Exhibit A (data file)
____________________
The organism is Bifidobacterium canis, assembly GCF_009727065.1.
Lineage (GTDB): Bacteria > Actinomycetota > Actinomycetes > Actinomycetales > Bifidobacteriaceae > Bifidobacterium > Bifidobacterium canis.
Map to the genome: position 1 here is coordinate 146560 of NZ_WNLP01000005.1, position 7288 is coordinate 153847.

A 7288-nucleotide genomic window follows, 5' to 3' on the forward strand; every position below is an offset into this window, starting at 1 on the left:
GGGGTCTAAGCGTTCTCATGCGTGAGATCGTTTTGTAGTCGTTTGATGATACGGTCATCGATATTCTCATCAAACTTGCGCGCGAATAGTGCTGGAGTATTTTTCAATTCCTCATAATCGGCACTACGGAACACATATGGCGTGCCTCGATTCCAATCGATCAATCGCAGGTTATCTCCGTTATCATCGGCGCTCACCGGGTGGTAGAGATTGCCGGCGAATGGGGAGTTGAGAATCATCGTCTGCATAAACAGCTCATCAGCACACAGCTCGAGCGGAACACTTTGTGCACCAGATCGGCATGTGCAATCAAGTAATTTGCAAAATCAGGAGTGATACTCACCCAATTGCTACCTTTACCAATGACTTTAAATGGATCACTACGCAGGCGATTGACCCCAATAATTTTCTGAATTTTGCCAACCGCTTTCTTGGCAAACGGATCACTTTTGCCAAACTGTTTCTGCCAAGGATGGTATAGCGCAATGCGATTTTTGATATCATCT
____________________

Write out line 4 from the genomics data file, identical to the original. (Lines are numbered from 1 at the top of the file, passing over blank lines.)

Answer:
A 7288-nucleotide genomic window follows, 5' to 3' on the forward strand; every position below is an offset into this window, starting at 1 on the left: